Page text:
- Using the site’s perceived disadvantages as strengths. Morristown suffers from its relative anonymity; rarely capturing the attention of scholars or the popular public, it has long been overshadowed by the more famous winter encampment at Valley Forge. Moreover, New Jersey’s story in the Revolution, aside from being home to a few of the more famous battles, is little known, its path to rebellion unfamiliar compared to the stories from New England, Virginia, or Pennsylvania that often make it into the text books. So, a quick background at the start of any program detailing New Jersey’s path from colony to state, one in which support for independence was late-blooming and tepid, complicates many visitors’ preconceptions. Explaining why Valley Forge is more famous than Morristown often leads to a wonderful dialogue on the nature of memory and commemoration, what stories are preserved, and which are forgotten.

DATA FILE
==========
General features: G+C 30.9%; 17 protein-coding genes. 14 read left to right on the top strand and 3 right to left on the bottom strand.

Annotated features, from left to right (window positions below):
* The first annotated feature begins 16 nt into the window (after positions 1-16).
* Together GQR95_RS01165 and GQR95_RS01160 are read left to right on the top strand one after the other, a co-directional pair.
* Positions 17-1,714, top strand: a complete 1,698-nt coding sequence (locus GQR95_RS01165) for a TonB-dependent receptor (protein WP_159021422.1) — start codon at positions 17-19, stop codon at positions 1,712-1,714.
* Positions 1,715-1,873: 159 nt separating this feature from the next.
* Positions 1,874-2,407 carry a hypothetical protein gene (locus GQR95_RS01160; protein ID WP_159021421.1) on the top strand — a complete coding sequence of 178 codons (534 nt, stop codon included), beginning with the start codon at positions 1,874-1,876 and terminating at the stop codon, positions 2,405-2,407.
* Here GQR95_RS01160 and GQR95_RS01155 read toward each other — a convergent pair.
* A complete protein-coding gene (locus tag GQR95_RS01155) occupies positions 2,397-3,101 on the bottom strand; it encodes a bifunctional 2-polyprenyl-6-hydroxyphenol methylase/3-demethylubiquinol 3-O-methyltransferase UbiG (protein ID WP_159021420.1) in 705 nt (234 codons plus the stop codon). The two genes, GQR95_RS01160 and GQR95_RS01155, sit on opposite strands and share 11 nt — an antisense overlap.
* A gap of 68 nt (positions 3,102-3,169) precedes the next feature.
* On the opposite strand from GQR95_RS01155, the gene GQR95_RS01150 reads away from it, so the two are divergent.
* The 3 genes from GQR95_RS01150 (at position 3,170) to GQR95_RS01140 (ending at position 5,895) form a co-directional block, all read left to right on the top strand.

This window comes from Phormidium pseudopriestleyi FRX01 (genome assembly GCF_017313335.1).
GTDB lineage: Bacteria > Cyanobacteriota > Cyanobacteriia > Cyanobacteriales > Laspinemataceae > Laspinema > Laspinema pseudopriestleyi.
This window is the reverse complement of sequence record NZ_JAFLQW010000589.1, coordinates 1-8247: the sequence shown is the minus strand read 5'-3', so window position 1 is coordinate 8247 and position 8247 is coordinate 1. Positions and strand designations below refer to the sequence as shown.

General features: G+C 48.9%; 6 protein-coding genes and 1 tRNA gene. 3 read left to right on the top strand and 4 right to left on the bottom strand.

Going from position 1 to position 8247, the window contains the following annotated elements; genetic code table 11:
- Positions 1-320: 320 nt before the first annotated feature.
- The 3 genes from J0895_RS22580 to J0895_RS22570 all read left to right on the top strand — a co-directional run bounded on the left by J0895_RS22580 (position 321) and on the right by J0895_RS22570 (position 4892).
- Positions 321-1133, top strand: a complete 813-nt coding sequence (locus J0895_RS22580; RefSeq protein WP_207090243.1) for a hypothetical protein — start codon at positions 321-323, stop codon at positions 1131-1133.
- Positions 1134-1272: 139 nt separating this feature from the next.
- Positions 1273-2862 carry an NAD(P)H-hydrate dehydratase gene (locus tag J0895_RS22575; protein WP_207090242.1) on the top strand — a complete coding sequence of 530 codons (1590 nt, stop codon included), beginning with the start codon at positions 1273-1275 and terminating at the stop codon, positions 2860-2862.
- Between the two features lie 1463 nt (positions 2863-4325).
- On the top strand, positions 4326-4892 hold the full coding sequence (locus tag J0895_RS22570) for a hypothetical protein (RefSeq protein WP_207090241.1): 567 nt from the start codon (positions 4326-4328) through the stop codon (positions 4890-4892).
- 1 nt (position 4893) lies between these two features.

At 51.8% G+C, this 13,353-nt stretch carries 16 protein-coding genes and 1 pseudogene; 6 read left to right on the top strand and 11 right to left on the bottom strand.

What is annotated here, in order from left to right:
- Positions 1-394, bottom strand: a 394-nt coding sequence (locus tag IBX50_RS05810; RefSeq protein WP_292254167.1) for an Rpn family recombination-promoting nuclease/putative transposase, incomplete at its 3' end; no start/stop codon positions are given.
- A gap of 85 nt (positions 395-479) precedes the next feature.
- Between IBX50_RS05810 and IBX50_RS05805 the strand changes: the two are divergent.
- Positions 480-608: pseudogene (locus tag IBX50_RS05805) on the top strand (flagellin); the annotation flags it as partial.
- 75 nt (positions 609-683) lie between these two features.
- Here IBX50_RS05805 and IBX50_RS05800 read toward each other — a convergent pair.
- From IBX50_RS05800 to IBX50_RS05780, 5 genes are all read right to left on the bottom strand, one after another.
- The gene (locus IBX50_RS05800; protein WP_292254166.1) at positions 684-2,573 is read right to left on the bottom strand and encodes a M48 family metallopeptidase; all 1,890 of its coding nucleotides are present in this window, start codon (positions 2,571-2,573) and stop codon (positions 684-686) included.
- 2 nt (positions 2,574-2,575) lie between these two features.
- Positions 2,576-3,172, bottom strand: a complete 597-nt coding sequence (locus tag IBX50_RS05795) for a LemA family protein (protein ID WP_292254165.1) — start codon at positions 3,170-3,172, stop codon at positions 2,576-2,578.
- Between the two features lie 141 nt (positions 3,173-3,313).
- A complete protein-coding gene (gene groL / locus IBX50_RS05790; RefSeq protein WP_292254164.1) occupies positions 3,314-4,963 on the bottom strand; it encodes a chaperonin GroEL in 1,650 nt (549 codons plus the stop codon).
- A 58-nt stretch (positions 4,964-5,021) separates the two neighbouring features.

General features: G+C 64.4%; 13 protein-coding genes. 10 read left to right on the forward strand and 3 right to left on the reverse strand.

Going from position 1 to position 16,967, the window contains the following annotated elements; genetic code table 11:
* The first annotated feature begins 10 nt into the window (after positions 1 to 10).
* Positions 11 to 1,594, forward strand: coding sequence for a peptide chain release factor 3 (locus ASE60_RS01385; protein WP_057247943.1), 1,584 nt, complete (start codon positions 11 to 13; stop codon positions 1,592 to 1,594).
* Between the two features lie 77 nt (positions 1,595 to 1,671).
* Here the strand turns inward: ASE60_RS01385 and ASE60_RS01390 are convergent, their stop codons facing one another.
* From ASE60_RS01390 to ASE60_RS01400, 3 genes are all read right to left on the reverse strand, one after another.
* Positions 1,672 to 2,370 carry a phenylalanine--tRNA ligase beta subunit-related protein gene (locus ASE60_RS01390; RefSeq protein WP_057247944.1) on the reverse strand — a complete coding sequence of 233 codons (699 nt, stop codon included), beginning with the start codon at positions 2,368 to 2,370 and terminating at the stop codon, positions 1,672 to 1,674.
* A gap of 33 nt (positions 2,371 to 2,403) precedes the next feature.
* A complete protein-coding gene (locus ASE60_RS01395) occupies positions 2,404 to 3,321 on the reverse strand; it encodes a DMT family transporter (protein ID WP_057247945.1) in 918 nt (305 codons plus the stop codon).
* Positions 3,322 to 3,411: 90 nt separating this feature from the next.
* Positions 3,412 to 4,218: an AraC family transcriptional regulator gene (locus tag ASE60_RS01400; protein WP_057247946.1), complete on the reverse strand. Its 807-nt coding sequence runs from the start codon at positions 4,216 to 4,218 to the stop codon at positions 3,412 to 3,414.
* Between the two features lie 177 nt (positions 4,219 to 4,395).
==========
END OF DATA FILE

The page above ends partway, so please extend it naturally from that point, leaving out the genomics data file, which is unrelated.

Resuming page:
- Make use of nature. The encampment section of the park sprawls over two square miles, much of it pristine forests and hiking trails, and many of our visitors tend to be more interested in outdoor activities than history. Most have a keen interest in the natural world, one that can be tied to the past through environmental history. How did the presence of 10,000 men affect the forested hills they camped on? How did climate shape the winter campaign, such as when cold temperatures froze New York Harbor, enabling an overland attack on Staten Island? A quick visitor question about Mosquito protection can lead to a conversation about that insect’s role in weakening the British army during the southern campaign. National parks, because they so often blend history and nature, make for the perfect venues to engage patrons through environmental history.